Egypt's President Abdel-Fattah El-Sisi inaugurated on Thursday two new factories at the Nasr for Intermediate Chemicals complex in Abu Rawash, Giza governorate.
One of the two factories will produce medical and industrial gases, and the other hydrogen peroxide.
The president was accompanied at the event by Parliament Speaker Ali Abdel-Aal, Prime Minister Mostafa Madbouly, and Minister of Defence Mohamed Zaki.
The Nasr for Intermediate Chemicals is owned by the Egyptian Armed Forces' National Services Projects Organisation.
The new factories
Chairman of Nasr for Intermediate Chemicals Major General Mokhtar Abdel-Latif said at the inauguration that the first factory producing medical and industrial gases would provide the needs of more than 100 hospitals, and the Egyptian Ambulance Authority with 30,000 oxygen cylinders.
The second factory producing hydrogen peroxide would help meet the needs of textile, paper and medicine factories, he stated, adding that approximately 15,000 tons of hydrogen peroxide had been imported annually.
The Nasr for Intermediate Chemicals runs 37 factories in Giza, Fayoum and Ain Sokhna.
Supplying local needs
The head of the National Services Projects Organisation, Major General Mostafa Amin, stated at the event that the organisation's companies working in food industries and heavy industries provided 15,000 job opportunities to youth from all educational backgrounds and from across Egypt.
Amin added that the organisation was currently working in the agricultural and food industry fields, such as in land reclamation and fisheries, as well as in industrial chemicals, granite and marble factories, engineering, mining and services fields.
"The organisation aims to supply the local market with its needs as much as it can," Amin said.
With 23 countries currently working under its umbrella, the National Services Projects Organisation was founded in 1979 to supply the demands of the Armed Forces.
Armed Forces' companies
President El-Sisi said at the inauguration that the companies owned and operated by the Armed Forces should be listed on the stock exchange.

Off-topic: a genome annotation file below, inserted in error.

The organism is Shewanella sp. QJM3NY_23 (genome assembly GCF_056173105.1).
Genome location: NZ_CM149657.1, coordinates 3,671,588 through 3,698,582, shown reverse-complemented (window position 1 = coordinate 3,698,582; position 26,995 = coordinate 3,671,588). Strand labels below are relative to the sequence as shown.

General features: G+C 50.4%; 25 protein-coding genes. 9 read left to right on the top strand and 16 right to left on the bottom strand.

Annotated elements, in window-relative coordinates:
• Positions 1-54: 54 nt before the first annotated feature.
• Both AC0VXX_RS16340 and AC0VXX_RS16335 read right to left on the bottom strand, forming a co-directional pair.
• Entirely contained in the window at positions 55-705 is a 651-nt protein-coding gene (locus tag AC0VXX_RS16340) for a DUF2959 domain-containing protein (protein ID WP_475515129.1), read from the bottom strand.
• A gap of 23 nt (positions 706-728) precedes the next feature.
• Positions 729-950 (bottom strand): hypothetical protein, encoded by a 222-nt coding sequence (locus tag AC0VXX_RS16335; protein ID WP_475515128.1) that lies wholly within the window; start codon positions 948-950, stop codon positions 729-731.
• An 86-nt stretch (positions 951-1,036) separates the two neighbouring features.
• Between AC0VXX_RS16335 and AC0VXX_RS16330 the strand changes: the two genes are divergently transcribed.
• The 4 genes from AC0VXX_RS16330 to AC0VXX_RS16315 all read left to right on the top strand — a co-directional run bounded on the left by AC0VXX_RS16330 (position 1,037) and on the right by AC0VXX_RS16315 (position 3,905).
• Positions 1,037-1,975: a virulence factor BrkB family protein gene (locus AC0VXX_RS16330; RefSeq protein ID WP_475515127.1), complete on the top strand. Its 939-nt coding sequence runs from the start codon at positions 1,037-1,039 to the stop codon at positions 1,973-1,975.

"The Egyptians will buy shares in these companies. It is an opportunity for them," President El-Sisi said during the inauguration of two factories at the Nasr for Intermediate Chemicals complex.
The military’s economic activities appear to have expanded over the past years, varying from supplying food commodities, producing various goods and carrying out construction projects.
El-Sisi has discussed the topic of the army's perceived influence over the economy several times before. He said last year that the military's economic activity made up only around 2-3 percent of the country's gross domestic products, dismissing speculation that the Armed Forces control as much as half of the economy.
The President added that the government was working in the past three years to enlist public sector companies in the stock exchange.
In 2017, Egypt released a list of 23 state-owned companies to be enlisted on the bourse as an initial batch as part of the government's economic reforms programme.
"The Egyptian army does not do this role [building and operating projects] on the expense of the private sector. The private sector is welcomed to participate and to have partnership with the army," El-Sisi said at the inauguration of the two factories.
The president added that the private sector was working with the Egyptian army on various strategic, critical projects.
Sovereign Wealth fund, media, parliament
The Egyptian president also addressed the prospects of Egypt's Sovereign Wealth Fund.
"The Sovereign Wealth Fund, which will be start operation soon, will be huge, reflecting Egypt's abilities," said El-Sisi, adding that the fund would include Egypt's assets, expressing the economic power of the state.
El-Sisi also stressed the important role the media plays in clarifying facts to confront "the war of rumours" Egypt was currently facing, urging media outlets to have a more effective impact in explaining truths to the public.
The Egyptian president called on members of the House of Representatives to exercise their responsibility in investigating and following up on issues that concern the public.
"You are the representatives of the public and their guardians. As an institution, you are responsible for protecting the Egyptian state, not the regime," El-Sisi said.